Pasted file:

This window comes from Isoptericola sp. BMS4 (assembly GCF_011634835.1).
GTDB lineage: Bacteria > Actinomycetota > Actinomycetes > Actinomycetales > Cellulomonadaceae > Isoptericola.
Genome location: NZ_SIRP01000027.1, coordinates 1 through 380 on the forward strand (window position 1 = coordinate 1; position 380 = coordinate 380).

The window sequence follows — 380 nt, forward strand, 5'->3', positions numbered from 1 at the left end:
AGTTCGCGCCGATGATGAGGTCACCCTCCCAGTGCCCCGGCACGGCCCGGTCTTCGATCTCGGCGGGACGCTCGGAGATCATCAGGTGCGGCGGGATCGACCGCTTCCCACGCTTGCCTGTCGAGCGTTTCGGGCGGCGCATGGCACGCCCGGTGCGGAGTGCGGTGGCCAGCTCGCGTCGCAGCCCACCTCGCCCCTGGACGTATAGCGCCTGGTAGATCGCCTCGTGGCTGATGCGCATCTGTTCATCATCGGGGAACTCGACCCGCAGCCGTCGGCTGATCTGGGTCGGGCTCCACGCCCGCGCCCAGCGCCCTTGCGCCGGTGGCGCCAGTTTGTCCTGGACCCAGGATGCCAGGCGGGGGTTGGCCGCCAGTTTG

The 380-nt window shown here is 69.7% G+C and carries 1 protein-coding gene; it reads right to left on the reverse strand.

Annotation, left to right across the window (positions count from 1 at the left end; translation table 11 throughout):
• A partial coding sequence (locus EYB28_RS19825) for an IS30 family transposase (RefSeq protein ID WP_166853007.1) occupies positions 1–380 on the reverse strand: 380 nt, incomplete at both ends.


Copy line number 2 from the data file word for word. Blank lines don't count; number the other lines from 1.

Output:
GTDB lineage: Bacteria > Actinomycetota > Actinomycetes > Actinomycetales > Cellulomonadaceae > Isoptericola.